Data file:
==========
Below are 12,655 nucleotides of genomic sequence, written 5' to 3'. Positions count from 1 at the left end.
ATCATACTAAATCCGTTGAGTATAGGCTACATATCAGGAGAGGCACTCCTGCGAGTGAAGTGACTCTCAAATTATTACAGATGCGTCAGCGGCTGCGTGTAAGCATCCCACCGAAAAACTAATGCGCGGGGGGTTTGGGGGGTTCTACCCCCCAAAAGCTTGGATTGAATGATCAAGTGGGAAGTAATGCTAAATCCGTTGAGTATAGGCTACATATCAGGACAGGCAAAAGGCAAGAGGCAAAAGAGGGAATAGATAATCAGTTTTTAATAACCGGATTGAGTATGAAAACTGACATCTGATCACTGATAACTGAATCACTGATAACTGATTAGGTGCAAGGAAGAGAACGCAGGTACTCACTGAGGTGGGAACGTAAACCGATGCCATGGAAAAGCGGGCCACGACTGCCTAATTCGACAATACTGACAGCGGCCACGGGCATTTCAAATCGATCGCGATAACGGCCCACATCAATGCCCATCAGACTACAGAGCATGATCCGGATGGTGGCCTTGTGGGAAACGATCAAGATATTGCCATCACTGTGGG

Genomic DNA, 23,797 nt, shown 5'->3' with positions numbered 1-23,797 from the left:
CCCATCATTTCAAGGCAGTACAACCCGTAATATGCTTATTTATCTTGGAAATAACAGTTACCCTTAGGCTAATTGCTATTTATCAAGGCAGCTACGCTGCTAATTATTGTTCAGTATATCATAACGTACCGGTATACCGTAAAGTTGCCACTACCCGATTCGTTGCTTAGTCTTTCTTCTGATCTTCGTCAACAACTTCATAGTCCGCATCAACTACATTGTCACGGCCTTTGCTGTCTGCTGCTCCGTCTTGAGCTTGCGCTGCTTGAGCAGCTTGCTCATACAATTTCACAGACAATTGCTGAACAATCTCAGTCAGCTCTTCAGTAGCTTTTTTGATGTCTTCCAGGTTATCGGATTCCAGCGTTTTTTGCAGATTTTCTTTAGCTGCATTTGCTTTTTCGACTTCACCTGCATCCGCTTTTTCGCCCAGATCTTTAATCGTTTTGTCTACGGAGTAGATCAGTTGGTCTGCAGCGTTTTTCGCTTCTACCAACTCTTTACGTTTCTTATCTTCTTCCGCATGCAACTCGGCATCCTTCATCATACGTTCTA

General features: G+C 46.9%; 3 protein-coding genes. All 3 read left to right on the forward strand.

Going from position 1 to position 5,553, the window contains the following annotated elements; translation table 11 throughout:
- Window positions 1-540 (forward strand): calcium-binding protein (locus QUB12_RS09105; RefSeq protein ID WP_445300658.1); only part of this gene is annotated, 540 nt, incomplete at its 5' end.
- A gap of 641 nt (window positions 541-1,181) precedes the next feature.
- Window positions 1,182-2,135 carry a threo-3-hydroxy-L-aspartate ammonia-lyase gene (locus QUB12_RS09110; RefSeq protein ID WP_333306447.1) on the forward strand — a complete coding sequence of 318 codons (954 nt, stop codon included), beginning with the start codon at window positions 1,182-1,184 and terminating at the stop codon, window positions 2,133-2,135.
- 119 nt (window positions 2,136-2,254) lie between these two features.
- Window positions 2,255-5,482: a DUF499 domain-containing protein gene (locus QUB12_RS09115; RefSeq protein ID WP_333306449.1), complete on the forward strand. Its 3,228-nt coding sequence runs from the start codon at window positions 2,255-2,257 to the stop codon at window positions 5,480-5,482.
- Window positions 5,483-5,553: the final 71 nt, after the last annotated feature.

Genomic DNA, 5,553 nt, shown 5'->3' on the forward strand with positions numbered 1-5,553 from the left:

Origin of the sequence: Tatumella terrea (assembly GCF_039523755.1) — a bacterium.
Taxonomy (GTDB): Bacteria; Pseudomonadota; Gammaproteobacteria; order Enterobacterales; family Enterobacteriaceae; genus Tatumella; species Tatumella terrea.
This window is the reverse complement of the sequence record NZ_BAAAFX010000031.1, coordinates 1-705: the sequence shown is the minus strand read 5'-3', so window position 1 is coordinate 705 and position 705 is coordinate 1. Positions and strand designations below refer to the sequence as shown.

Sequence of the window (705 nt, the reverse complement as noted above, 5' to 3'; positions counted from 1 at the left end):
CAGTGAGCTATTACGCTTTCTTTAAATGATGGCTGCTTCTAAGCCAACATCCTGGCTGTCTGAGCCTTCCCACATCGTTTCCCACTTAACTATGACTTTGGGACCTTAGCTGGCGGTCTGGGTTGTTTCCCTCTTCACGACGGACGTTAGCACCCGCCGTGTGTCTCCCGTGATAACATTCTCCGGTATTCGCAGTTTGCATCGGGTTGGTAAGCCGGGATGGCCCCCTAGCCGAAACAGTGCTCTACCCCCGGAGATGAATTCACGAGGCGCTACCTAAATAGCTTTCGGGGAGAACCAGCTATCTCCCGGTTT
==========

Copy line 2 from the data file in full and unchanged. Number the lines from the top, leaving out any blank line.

ATCATACTAAATCCGTTGAGTATAGGCTACATATCAGGAGAGGCACTCCTGCGAGTGAAGTGACTCTCAAATTATTACAGATGCGTCAGCGGCTGCGTGTAAGCATCCCACCGAAAAACTAATGCGCGGGGGGTTTGGGGGGTTCTACCCCCCAAAAGCTTGGATTGAATGATCAAGTGGGAAGTAATGCTAAATCCGTTGAGTATAGGCTACATATCAGGACAGGCAAAAGGCAAGAGGCAAAAGAGGGAATAGATAATCAGTTTTTAATAACCGGATTGAGTATGAAAACTGACATCTGATCACTGATAACTGAATCACTGATAACTGATTAGGTGCAAGGAAGAGAACGCAGGTACTCACTGAGGTGGGAACGTAAACCGATGCCATGGAAAAGCGGGCCACGACTGCCTAATTCGACAATACTGACAGCGGCCACGGGCATTTCAAATCGATCGCGATAACGGCCCACATCAATGCCCATCAGACTACAGAGCATGATCCGGATGGTGGCCTTGTGGGAAACGATCAAGATATTGCCATCACTGTGGG